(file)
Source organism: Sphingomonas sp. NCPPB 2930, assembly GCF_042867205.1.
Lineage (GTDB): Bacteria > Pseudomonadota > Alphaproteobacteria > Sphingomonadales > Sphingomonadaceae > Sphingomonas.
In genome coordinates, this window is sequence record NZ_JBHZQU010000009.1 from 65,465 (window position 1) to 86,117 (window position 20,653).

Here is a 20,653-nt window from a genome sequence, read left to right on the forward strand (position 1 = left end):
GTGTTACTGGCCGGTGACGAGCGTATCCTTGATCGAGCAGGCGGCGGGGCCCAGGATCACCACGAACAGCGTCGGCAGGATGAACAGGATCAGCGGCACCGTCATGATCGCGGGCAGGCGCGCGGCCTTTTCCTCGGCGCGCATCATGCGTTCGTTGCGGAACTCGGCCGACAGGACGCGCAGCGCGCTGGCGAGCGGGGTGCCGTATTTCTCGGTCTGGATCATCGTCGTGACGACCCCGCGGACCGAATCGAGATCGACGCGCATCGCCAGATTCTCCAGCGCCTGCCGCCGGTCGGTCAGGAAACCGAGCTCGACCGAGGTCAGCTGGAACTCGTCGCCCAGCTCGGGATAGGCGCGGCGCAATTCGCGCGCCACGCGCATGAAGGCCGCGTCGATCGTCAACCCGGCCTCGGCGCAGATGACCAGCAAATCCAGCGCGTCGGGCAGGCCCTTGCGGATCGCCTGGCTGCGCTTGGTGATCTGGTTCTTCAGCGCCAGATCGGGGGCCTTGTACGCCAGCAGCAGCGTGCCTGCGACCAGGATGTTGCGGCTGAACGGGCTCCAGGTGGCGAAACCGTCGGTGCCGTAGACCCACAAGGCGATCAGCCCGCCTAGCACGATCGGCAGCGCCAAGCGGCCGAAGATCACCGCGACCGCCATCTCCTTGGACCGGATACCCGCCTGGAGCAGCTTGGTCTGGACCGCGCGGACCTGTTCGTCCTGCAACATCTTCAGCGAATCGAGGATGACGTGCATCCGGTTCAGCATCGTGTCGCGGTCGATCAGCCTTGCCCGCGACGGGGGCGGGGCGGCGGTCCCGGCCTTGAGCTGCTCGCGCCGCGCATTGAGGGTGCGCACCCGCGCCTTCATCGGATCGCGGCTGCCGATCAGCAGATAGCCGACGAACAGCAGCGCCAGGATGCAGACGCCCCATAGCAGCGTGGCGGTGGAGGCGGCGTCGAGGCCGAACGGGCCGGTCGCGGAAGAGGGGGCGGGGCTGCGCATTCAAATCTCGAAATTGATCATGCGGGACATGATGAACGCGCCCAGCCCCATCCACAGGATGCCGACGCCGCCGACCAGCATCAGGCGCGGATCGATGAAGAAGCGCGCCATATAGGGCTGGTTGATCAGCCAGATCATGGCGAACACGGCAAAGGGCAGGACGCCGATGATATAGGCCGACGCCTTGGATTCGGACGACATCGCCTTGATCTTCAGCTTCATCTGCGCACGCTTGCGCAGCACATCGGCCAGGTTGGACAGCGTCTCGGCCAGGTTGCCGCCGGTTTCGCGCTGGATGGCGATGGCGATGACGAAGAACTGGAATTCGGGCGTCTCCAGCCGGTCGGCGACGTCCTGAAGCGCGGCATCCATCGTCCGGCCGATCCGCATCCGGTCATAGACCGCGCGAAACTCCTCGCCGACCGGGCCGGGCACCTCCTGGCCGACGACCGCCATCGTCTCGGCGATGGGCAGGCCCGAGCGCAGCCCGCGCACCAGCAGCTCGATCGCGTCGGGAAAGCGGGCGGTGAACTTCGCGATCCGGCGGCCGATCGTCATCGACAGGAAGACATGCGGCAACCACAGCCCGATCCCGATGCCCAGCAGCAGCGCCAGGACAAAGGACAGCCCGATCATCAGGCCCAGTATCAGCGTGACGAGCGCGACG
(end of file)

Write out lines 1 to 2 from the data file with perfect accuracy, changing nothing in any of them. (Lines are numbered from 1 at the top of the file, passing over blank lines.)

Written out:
Source organism: Sphingomonas sp. NCPPB 2930, assembly GCF_042867205.1.
Lineage (GTDB): Bacteria > Pseudomonadota > Alphaproteobacteria > Sphingomonadales > Sphingomonadaceae > Sphingomonas.